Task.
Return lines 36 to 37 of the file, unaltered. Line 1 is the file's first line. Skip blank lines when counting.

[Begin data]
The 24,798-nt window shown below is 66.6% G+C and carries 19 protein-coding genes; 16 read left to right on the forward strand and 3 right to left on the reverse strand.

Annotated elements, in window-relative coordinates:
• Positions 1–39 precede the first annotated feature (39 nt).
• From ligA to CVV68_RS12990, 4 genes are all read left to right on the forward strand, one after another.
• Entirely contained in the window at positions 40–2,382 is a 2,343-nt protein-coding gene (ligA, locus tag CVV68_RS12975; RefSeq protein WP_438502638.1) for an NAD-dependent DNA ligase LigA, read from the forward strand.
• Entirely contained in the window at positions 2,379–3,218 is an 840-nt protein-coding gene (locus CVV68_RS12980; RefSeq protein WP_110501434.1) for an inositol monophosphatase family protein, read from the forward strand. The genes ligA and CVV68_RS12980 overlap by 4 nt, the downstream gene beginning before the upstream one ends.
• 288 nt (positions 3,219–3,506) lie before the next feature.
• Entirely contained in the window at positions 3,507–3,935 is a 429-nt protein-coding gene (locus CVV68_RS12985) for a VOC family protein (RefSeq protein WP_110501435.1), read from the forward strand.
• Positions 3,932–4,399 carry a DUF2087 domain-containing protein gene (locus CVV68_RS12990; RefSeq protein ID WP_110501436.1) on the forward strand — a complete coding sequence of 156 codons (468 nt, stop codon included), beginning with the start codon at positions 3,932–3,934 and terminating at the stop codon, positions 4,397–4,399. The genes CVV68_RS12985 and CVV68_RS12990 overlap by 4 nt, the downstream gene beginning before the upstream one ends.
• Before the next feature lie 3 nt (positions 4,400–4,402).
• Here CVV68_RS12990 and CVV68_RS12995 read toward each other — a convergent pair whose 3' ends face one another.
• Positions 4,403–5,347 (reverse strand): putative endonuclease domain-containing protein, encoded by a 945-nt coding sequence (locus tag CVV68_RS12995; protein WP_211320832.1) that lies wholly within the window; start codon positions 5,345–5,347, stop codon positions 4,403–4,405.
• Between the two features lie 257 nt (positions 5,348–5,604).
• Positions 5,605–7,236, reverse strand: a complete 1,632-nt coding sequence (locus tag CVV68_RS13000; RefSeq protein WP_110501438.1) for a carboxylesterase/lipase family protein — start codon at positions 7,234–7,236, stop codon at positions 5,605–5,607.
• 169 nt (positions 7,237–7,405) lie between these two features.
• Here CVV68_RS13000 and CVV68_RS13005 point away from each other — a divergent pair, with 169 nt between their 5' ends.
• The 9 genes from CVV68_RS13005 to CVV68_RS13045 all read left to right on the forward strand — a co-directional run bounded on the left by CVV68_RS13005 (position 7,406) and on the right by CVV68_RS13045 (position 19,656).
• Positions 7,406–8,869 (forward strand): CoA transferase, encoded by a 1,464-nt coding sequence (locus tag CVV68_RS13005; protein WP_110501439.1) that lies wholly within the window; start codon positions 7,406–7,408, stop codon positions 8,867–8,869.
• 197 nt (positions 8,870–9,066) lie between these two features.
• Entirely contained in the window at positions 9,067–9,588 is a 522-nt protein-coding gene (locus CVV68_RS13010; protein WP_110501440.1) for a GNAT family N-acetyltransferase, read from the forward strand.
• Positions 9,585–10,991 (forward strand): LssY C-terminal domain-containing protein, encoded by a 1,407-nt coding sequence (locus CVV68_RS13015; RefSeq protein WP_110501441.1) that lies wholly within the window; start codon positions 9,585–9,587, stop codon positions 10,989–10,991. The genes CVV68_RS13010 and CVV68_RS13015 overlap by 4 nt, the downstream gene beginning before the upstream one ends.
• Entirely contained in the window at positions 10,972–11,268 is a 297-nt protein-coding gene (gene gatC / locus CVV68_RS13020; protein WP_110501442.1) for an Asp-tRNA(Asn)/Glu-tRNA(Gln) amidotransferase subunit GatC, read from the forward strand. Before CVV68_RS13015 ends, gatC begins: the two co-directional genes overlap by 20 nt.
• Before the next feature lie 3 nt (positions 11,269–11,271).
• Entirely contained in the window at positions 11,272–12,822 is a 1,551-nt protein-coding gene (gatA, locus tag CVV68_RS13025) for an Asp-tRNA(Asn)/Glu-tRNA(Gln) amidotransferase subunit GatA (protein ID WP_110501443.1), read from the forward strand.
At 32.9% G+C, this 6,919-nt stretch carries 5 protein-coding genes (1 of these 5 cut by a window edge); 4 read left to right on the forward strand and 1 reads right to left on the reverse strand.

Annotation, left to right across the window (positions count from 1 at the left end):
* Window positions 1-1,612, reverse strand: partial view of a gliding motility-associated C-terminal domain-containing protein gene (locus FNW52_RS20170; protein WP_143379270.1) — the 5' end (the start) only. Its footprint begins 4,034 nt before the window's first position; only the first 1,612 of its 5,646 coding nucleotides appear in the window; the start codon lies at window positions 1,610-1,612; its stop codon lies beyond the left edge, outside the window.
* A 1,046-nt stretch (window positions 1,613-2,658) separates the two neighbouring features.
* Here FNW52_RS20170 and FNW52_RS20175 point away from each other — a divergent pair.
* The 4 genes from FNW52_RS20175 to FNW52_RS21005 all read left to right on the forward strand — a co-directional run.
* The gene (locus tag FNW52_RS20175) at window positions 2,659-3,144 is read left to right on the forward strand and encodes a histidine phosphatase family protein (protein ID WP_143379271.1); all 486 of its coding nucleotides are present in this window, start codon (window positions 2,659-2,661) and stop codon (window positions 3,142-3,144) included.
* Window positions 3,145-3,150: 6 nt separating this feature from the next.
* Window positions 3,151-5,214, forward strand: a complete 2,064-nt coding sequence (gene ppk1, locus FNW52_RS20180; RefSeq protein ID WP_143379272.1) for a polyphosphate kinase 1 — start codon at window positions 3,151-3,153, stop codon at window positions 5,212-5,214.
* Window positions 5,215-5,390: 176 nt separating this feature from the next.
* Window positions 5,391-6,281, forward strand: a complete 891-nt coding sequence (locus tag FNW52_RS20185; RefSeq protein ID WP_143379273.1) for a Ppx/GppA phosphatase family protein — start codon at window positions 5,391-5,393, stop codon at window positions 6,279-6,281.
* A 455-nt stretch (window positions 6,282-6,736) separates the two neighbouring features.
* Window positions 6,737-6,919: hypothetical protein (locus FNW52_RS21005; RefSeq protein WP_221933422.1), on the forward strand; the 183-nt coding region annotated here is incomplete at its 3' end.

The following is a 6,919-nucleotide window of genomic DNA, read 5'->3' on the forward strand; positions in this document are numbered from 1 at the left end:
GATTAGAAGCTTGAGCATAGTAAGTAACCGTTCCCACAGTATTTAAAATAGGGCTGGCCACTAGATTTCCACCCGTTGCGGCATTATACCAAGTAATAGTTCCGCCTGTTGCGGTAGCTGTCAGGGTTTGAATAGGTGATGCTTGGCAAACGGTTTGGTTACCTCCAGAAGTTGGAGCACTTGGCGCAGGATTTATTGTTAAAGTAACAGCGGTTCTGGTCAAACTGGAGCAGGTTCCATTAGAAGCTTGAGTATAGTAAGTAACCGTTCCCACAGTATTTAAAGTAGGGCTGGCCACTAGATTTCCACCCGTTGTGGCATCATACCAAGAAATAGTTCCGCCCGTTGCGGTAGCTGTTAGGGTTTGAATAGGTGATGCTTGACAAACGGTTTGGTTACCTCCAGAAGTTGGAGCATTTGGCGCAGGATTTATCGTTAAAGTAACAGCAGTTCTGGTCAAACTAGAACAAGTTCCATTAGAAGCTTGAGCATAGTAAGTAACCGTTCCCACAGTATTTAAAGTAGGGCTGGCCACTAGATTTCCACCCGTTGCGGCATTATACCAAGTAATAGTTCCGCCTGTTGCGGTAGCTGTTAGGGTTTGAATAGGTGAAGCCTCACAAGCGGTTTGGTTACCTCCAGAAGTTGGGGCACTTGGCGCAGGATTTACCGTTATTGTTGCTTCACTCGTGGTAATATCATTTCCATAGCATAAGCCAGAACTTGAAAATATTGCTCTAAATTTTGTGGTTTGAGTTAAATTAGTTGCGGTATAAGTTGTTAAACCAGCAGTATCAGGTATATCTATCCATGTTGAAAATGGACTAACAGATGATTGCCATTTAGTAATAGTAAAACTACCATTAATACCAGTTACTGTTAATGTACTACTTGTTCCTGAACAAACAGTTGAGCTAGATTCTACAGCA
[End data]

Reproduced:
* A 455-nt stretch (window positions 6,282-6,736) separates the two neighbouring features.
* Window positions 6,737-6,919: hypothetical protein (locus FNW52_RS21005; RefSeq protein WP_221933422.1), on the forward strand; the 183-nt coding region annotated here is incomplete at its 3' end.